Stine Helgeland • Norwegian Film Institute
“There’s a real buzz around Norwegian films these days”
by Annika Pham
Twenty-one domestic films will open in Norway in the first half of this year and a record 40 by the end of 2011. Stine Helgeland, who took on her position as head of Promotion and International Relations for the Norwegian Film Institute (NFI) a year ago, discusses the exceptional local 2011 releases and the changing face of distribution in Norway.
Cineuropa: Why are so many local films opening in 2011?
Stine Helgeland: There is a lot of optimism and talent around right now and that combined with the new NFI retroactive support mechanism is probably what explains it. If a film reaches 10,000 admissions and has ordinary cinema distribution, our support equals 100% of the producer’s net income (up to a certain amount), from all distribution windows. This particular support mechanism is unique to Norway. We are also the first country in the world that will be fully digitalised in April.
Could you name some of the new Norwegian films we should watch out for?
It is hard for me at the NFI to give my opinion but, obviously, Stian Kristiansen’s I Travel Alone should be quite big. Then you have Ole Giæver’s The Mountain and Anne Sewitsky’s Jørgen + Anne [+see also:
film profile], both selected for Berlin. I also have high hopes for Pål Sletaune’s Babycall [+see also:
film profile], which stars Noomi Rapace.
Looking at releases for the next six months, of the big players, SF Norge is releasing five local films, but Sandrew Metronome and Nordisk Film only two each and Scanbox one. The days of big distribution minimum guarantees seem to be disappearing….
Distributors’ roles are changing with digital technology, and their power has [been usurped] by exhibitors, who can choose to screen, for instance, Avatar in reprise or film classics on a Saturday morning, or even football or opera. They programme their films more specifically.
Also, the new NFI support system says that you need a distributor to get marketing support, but it doesn’t say an ‘experienced’ distributor so we see more and more producers who set up their own distribution company to release their own films. I think filmmakers will have to turn to platforms other than cinemas to reach their audiences, but the challenge is of course to get revenues from the new distribution forms.
As a former marketing and acquisitions executive for Sandrew Metronome, you know how crucial it is to create the right materials from day one. Will you work with producers on their films’ marketing strategies?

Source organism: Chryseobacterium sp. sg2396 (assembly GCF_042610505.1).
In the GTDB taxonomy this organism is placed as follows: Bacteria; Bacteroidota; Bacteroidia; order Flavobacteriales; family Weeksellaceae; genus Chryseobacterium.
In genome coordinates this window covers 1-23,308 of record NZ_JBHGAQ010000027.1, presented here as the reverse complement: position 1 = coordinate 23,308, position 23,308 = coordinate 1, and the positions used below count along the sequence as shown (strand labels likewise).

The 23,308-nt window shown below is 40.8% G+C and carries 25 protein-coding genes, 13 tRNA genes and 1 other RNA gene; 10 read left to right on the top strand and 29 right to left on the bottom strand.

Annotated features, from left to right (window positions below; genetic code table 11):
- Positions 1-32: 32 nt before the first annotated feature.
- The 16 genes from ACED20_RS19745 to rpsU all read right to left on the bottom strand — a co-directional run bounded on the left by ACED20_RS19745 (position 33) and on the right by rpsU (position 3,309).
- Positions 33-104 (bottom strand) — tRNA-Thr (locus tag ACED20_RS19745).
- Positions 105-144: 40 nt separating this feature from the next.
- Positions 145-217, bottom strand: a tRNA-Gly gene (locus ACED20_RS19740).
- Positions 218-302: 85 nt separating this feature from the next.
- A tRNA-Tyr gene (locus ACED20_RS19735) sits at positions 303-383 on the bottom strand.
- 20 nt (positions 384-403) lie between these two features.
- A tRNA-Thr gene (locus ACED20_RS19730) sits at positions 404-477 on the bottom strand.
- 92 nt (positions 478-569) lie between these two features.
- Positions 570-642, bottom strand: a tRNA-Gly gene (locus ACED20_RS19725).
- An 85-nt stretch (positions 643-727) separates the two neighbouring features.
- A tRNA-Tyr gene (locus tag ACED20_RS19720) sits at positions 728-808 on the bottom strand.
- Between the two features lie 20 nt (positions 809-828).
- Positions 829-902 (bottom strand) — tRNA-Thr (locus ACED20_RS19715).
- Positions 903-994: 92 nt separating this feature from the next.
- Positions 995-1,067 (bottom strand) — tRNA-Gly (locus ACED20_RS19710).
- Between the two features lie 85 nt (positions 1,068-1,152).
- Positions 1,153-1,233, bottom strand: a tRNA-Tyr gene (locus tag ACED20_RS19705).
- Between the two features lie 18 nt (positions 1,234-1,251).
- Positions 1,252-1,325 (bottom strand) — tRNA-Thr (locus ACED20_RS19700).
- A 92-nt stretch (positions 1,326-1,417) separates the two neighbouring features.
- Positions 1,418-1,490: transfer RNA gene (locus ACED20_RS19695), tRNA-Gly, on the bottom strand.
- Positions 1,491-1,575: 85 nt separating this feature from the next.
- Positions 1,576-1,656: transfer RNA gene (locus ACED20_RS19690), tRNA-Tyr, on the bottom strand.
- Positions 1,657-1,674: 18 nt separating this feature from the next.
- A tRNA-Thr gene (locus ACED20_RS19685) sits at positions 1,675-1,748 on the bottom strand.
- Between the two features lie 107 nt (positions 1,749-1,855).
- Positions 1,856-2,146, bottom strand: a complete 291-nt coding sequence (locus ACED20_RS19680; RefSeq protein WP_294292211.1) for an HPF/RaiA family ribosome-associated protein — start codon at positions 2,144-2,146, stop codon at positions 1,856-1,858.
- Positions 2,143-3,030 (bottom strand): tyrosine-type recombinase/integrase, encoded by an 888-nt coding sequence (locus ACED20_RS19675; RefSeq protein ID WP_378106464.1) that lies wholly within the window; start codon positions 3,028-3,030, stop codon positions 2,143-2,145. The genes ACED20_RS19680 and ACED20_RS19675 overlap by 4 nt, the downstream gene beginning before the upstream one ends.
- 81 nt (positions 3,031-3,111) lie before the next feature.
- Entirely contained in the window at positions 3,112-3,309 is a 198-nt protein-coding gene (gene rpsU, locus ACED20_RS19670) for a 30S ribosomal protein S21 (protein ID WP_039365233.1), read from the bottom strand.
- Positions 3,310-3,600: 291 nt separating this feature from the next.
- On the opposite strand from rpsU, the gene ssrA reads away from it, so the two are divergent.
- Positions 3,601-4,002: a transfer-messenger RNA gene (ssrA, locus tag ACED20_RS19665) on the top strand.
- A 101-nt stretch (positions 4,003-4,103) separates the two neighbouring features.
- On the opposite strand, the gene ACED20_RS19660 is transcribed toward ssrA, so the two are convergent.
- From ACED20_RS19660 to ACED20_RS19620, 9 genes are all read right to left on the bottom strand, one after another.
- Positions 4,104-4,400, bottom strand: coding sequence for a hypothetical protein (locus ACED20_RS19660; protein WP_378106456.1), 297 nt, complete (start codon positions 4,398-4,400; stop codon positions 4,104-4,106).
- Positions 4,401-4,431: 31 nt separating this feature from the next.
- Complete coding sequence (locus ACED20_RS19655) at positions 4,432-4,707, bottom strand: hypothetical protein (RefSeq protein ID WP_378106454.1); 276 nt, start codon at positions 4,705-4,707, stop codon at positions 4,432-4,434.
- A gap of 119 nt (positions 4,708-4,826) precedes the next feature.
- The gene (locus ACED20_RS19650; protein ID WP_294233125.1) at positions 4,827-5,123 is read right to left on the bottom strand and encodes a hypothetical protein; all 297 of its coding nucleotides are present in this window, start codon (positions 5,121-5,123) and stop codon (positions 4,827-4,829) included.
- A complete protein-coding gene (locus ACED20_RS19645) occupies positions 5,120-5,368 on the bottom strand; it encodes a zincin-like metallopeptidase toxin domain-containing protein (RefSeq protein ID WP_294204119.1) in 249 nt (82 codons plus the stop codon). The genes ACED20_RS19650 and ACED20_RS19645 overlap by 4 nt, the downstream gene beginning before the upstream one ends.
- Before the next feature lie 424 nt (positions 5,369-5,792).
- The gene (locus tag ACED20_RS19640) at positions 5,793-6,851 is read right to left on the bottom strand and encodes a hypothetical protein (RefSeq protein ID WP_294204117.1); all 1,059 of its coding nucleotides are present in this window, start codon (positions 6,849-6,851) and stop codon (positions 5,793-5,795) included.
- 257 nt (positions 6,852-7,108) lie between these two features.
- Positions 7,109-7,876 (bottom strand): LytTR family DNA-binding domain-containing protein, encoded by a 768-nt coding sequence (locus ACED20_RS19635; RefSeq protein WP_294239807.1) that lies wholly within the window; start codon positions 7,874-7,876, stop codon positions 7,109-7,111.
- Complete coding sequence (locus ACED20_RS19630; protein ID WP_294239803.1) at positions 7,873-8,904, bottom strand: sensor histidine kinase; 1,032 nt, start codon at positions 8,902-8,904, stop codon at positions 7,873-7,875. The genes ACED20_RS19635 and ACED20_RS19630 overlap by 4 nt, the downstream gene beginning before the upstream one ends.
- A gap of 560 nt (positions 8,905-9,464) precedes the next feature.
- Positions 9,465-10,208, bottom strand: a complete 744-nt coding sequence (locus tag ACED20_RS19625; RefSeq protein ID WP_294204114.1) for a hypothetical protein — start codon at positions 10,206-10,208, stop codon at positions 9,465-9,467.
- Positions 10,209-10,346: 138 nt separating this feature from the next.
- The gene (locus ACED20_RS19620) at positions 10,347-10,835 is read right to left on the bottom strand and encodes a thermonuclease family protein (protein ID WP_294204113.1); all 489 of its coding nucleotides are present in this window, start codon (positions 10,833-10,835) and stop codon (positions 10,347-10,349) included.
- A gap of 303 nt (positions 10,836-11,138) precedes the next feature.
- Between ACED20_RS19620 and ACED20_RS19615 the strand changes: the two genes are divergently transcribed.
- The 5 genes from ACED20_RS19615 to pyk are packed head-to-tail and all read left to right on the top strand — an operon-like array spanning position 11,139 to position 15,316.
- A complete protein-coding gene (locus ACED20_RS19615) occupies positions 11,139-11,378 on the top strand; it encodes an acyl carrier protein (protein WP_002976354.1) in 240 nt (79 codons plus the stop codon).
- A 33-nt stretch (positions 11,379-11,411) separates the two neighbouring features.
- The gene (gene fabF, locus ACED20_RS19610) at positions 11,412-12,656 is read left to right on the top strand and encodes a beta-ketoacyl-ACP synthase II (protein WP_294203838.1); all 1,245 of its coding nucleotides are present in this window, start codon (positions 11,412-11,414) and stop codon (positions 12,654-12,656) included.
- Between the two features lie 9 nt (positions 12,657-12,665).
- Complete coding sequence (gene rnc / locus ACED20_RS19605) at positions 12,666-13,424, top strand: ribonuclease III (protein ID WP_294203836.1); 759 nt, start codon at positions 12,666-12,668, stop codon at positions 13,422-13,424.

Yes, that is part of our new strategy. In fact, our marketing support has changed as well. It’s not automatic anymore. When producers and distributors get their production support, we will invite them to a meeting and discuss how we can support their films’ release strategy. The marketing support for national distribution ranges from nothing to NOK 2 million and distributors have to match that amount. Anybody can apply on an equal basis, even minority co-productions. They need only fulfil the requirements of the “cultural test” and get “ordinary distribution”.
On the international level, what are your key objectives to sustaining the current interest in Norwegian films?
We’re going be more focused and work only on the films (documentaries and shorts as well) that we feel have a chance to break out internationally. We will also narrow down the selection of festivals, in close collaboration with sales agents. In terms of territories, our focus this year will be on Germany and Scandinavia, both in terms of production and distribution. We’ll organise networking opportunities for producers and will work harder on the promotion of specific films abroad.
There’s a real buzz around Norwegian films these days. Producers have stressed the growing interest from European sales companies and buyers. We’ll try to sustain this trend by facilitating, for instance, the screening of Norwegian films.
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